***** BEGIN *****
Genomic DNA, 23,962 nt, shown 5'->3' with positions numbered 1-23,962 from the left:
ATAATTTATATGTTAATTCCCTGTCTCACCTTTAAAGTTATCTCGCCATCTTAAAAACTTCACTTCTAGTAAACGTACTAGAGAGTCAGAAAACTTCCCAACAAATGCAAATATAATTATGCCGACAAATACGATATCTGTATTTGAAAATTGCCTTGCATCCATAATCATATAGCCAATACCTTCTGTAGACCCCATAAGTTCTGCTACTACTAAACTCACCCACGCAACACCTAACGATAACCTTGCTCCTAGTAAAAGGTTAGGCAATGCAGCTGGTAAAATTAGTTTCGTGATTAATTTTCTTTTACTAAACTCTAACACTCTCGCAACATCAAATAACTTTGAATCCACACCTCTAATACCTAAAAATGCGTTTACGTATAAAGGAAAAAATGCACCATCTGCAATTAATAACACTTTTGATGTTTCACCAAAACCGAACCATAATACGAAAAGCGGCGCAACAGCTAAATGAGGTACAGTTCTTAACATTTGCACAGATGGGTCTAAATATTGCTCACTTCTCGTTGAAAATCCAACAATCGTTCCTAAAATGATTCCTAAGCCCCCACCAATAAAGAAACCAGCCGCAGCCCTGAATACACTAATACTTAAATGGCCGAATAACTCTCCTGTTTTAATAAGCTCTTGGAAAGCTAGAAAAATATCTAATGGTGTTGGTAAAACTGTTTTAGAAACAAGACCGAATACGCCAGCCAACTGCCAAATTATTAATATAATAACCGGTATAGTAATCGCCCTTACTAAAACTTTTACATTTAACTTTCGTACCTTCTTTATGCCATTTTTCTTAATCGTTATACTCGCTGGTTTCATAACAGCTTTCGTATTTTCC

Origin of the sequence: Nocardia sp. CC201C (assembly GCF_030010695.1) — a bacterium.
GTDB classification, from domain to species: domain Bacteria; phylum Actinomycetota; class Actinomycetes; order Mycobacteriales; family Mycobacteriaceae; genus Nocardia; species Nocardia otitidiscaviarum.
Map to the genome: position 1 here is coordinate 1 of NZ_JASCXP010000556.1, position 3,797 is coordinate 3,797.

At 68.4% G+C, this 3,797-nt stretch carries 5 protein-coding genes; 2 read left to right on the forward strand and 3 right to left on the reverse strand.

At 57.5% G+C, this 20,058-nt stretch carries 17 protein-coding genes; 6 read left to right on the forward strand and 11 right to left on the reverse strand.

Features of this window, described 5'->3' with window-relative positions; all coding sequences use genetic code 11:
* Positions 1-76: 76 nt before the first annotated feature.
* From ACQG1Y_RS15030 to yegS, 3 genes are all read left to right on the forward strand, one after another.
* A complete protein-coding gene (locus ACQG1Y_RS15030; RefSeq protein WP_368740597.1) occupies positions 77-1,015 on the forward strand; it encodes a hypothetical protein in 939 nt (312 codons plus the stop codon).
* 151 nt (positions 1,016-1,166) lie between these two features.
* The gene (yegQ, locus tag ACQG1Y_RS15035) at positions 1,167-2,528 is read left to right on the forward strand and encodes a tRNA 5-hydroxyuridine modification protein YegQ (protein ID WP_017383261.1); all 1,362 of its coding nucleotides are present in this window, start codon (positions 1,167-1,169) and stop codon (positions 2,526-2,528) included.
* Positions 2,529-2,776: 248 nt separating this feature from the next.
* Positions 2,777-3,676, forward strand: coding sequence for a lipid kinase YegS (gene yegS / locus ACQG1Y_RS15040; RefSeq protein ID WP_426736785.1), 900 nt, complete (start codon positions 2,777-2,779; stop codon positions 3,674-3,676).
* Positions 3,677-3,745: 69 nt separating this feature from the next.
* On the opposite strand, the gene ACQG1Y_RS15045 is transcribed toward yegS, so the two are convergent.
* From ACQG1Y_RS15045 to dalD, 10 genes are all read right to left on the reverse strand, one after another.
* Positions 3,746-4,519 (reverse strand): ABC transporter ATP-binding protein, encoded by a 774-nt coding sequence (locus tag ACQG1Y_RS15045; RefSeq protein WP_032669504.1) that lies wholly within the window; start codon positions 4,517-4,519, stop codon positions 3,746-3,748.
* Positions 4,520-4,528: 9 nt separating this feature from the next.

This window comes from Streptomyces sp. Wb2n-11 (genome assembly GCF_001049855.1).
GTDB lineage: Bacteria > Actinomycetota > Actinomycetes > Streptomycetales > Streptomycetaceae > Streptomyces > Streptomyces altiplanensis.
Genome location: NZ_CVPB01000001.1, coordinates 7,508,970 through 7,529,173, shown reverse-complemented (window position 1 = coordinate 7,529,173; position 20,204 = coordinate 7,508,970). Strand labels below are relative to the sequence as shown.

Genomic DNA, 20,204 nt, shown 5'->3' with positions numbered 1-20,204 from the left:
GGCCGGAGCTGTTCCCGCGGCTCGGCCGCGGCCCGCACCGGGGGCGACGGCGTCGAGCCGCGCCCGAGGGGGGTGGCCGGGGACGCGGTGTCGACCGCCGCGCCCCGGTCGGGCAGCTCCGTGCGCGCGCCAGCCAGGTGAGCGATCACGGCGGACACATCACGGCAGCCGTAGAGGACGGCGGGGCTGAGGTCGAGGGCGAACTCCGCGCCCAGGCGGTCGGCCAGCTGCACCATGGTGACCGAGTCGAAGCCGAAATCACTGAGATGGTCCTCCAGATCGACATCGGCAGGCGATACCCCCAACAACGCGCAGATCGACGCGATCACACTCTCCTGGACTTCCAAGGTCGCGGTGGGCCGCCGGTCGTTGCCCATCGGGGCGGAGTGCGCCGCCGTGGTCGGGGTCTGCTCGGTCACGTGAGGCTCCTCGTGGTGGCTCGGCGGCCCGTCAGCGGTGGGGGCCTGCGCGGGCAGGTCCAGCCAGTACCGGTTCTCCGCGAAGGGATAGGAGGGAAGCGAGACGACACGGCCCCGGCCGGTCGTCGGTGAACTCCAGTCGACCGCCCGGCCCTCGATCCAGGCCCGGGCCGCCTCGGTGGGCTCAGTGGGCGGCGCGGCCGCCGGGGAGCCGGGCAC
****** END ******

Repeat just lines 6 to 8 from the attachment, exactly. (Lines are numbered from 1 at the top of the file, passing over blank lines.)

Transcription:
At 68.4% G+C, this 3,797-nt stretch carries 5 protein-coding genes; 2 read left to right on the forward strand and 3 right to left on the reverse strand.

At 57.5% G+C, this 20,058-nt stretch carries 17 protein-coding genes; 6 read left to right on the forward strand and 11 right to left on the reverse strand.

Features of this window, described 5'->3' with window-relative positions; all coding sequences use genetic code 11: